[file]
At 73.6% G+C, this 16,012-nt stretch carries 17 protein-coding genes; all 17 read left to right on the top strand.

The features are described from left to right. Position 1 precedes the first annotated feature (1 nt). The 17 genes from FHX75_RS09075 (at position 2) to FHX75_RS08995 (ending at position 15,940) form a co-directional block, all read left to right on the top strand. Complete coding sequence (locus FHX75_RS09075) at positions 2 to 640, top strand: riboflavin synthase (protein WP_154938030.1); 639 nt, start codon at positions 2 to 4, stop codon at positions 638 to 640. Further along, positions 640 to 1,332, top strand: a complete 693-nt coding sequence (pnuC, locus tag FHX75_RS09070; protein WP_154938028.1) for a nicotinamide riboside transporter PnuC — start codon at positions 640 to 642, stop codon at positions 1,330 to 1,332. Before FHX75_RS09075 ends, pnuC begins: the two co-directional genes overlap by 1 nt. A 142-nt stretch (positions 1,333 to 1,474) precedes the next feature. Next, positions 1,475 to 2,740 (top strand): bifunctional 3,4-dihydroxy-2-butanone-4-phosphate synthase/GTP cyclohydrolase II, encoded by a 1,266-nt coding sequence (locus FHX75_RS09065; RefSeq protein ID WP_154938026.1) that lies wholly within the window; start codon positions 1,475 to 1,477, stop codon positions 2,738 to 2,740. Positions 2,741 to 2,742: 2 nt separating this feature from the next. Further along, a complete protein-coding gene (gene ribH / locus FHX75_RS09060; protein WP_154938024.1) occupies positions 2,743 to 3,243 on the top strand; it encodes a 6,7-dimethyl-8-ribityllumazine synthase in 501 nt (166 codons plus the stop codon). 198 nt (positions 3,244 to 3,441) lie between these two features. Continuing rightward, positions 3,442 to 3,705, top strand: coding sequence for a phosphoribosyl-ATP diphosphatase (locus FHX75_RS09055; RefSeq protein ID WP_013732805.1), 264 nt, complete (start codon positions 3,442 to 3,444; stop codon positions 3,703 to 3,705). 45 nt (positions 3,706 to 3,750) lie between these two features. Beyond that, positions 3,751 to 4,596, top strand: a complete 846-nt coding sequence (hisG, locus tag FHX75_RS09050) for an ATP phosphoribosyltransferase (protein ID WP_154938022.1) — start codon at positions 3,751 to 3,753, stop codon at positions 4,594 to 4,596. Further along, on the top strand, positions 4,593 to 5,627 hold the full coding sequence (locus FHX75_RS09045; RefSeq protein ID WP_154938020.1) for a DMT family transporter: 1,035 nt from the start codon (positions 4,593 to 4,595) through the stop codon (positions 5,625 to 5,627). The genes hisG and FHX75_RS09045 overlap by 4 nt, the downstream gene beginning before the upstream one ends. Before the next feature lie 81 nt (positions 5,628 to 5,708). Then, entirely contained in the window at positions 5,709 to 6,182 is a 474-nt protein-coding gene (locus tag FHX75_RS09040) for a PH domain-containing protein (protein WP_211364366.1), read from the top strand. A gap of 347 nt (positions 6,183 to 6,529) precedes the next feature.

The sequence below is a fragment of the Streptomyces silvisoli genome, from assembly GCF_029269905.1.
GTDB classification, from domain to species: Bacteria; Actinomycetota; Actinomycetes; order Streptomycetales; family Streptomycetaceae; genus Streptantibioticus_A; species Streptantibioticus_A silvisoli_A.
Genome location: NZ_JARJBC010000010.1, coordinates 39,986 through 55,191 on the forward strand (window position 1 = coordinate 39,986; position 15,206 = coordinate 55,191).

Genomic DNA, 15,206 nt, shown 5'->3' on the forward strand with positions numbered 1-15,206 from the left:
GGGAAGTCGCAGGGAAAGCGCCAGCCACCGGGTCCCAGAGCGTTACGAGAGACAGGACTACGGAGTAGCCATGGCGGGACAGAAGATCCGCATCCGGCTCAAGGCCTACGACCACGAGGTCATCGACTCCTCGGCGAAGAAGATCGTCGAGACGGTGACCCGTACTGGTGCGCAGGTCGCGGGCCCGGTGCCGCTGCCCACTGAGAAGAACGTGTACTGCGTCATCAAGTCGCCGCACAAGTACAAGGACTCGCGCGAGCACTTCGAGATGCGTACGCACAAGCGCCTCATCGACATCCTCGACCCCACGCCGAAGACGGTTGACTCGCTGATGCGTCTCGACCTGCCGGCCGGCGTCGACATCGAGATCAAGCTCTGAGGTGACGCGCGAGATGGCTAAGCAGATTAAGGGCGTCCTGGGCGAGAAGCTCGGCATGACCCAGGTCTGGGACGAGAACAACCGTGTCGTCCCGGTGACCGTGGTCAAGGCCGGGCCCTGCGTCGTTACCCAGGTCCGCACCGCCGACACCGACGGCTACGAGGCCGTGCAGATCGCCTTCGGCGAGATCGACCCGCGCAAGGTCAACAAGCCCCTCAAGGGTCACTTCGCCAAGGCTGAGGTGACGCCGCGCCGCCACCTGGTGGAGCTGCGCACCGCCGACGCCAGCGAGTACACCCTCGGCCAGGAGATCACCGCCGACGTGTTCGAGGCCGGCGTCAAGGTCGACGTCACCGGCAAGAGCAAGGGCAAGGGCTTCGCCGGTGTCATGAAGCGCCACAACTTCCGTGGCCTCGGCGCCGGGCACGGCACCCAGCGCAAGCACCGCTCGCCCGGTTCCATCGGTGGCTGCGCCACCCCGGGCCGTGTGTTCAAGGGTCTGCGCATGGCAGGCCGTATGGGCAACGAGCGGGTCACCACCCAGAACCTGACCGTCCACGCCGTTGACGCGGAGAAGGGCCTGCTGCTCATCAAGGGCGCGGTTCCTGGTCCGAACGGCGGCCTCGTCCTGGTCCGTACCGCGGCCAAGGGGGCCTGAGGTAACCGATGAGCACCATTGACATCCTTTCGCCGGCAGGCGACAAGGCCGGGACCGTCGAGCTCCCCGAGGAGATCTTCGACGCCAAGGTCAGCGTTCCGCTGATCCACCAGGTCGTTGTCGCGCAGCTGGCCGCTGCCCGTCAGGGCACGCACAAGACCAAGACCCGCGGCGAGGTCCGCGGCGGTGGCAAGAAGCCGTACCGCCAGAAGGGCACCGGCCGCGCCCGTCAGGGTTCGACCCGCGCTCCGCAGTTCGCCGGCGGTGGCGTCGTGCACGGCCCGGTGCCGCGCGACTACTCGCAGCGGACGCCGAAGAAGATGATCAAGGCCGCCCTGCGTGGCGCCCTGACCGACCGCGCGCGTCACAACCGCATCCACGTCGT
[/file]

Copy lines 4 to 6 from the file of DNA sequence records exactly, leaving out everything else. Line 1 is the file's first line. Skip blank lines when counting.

GTDB classification, from domain to species: Bacteria; Actinomycetota; Actinomycetes; order Streptomycetales; family Streptomycetaceae; genus Streptantibioticus_A; species Streptantibioticus_A silvisoli_A.
Genome location: NZ_JARJBC010000010.1, coordinates 39,986 through 55,191 on the forward strand (window position 1 = coordinate 39,986; position 15,206 = coordinate 55,191).

Genomic DNA, 15,206 nt, shown 5'->3' on the forward strand with positions numbered 1-15,206 from the left: